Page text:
53 Modern Words Recently Added to the Dictionary

iStock.com/Pglam
iStock.com/Pglam

The Oxford Dictionary Online is a warehouse of over 100,000 words. Despite this large arsenal, we continue to coin, clip, and blend new words into existence, and the Oxford folks pump some of these new words into their dictionaries. Here are some more recent additions with their official definitions.

1. Anthropocene (adj) : Relating to or denoting the current geological age, viewed as the period during which human activity has been the dominant influence on climate and the environment. (Noun: The Anthropocene.)

2. Anytown (n): A real or fictional place regarded as being typical of a small U.S. town.

3. Autotune (n): A device or facility for tuning something automatically, especially a computer program which enables the correction of an out-of-tune vocal performance.

4. Badassery (n): Behavior, characteristics, or actions regarded as formidably impressive.

5. Big Data (n): Extremely large data sets that may be analyzed computationally to reveal patterns, trends, and associations, especially relating to human behavior and interactions.

6. Binge-Watch (v): Watch multiple episodes of (a television program) in rapid succession, typically by means of DVDs or digital streaming.

7. Buzzworthy (adj): Likely to arouse the interest and attention of the public, either by media coverage or word of mouth.

8. Bling (n): Expensive, ostentatious clothing and jewelry.

Platinum rings on shattered glass 
Some platinum rings, or bling
iStock.com/manley099

9. Bromance (n): A close but non-sexual relationship between two men.

10. Chillax (v): Calm down and relax.

11. Crunk (adj): Very excited or full of energy.

12. DIY (adj and n): The activity of decorating, building, and making repairs at home by oneself rather than employing a professional.

13. D'oh (ex): Exclamation used to comment on a foolish or stupid action, especially one’s own.

14. Droolworthy (adj): Extremely attractive or desirable.

15. Fatberg (n): A very large mass of solid waste in a sewerage system, consisting especially of congealed fat and personal hygiene products that have been flushed down toilets.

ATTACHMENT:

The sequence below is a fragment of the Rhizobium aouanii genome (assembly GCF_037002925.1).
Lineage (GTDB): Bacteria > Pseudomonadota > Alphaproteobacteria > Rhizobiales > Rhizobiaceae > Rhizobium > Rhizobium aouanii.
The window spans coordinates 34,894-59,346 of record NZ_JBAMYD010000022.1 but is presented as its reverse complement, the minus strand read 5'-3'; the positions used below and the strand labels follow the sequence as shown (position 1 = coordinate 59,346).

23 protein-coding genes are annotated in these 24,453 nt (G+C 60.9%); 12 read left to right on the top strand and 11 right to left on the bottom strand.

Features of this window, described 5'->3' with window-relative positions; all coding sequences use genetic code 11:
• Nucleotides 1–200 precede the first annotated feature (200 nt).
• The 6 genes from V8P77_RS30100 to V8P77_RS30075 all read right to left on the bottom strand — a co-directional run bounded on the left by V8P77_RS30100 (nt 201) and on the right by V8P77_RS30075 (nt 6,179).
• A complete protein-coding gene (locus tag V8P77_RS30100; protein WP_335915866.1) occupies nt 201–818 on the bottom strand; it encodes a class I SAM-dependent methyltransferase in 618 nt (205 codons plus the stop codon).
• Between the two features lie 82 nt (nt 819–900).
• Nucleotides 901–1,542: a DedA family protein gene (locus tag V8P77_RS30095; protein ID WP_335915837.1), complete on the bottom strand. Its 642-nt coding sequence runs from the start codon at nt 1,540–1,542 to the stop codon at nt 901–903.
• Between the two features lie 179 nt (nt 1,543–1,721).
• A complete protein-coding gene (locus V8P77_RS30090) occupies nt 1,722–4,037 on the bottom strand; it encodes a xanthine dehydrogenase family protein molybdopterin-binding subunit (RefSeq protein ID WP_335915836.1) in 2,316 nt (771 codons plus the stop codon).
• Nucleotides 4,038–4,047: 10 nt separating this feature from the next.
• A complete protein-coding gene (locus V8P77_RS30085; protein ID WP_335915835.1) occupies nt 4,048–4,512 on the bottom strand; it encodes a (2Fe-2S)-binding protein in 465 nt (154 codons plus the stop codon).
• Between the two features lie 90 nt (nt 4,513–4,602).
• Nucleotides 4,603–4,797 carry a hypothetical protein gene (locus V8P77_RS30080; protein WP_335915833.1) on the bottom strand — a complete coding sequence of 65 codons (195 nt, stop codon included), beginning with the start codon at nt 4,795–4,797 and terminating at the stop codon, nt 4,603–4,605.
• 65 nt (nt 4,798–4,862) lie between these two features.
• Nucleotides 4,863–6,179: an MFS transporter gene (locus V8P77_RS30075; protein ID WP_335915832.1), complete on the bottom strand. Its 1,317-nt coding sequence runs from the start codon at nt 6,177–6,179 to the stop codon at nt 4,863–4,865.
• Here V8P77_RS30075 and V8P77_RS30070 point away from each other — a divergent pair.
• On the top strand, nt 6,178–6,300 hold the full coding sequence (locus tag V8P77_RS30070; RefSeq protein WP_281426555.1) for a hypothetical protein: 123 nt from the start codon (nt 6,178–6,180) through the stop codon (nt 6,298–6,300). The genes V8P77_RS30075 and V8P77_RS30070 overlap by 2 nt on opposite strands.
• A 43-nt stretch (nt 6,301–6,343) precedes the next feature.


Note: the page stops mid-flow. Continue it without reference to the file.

16. Frankenfood (n): Genetically modified food.

17. Geekfest (n): A gathering of geeks, especially one devoted to technical discussions; a single ongoing activity that is particularly appealing to geeks.

18. Grrrl (n): A young woman regarded as independent and strong or aggressive, especially in her attitude to men or in her sexuality.

19. Guyliner (n): Eyeliner that is worn by men.

A young man wearing guyliner
A young man wearing guyliner
iStock.com/Image Source

20. Hater (n): A person who greatly dislikes a specified person or thing.

21. Illiterati (n): People who are not well educated or well informed about a particular subject or sphere of activity.

22. Infomania (n): The compulsive desire to check or accumulate news and information, typically via mobile phone or computer.

23. Jeggings (n): Tight-fitting stretch trousers for women, styled to resemble a pair of denim jeans.

24. La-la Land (n): A fanciful state or dream world. Also, Los Angeles.

26. Listicle (n): A piece of writing or other content presented wholly or partly in the form of a list.

27. Locavore (n): A person whose diet consists only or principally of locally grown or produced food.

A basket of kale
Locally grown kale, perfect for locavores
iStock.com/:alice dias didszoleit

28. Mankini (n): A brief one-piece bathing garment for men, with a T-back.

29. Mansplain (v): (of a man) Explain (something) to someone, typically a woman, in a manner regarded as condescending or patronizing.

30. Microaggression (n): A statement, action, or incident regarded as an instance of indirect, subtle, or unintentional discrimination against members of a marginalized group such as a racial or ethnic minority.

31. Mini-Me (n): A person closely resembling a smaller or younger version of another.

32. Muffin Top (n): A roll of fat visible above the top of a pair of women’s tight-fitting low-waisted trousers.

33. Muggle (n): A person who is not conversant with a particular activity or skill.

34. Noob (n): A person who is inexperienced in a particular sphere or activity, especially computing or the use of the internet.

35. Obvs (adv): Obviously.

36. OMG (ex): Used to express surprise, excitement, or disbelief. (Dates back to 1917.)

37. Po-po (n): The police.

38. Purple State (n): A U.S. state where the Democratic and Republican parties have similar levels of support among voters.

39. Screenager (n): A person in their teens or twenties who has an aptitude for computers and the internet.

40. Sexting (n): The sending of sexually explicit photographs or messages via mobile phone.

41. Textspeak (n): Language regarded as characteristic of text messages, consisting of abbreviations, acronyms, initials, emoticons. (wut hpns win u write lyk dis.)

42. Totes (adv): Totally.

43. Truthiness (n): the quality of seeming or being felt to be true, even if not necessarily true.

44. Twerk (v): Dance to popular music in a sexually provocative manner involving thrusting hip movements and a low, squatting stance.

45. Twitterati (n): Keen or frequent users of the social networking site Twitter.

46. Unfriend (v): Remove (someone) from a list of friends or contacts on a social networking site.

47. Upcycle (v): Reuse (discarded objects or material) in such a way as to create a product of higher quality or value than the original.

48. Vlog (n): A personal website or social media account where a person regularly posts short videos.

49. Whatevs (ex, adv): Whatever.

50. Whovian (n): A fan of the British science-fiction television series Doctor Who.

51. Woot (ex): (Especially in electronic communication) Used to express elation, enthusiasm, or triumph.

Yarn-bombing in Bath, Somerset, UK 
Yarn-bombing in Bath, Somerset, UK 
iStock.com/Ian_Redding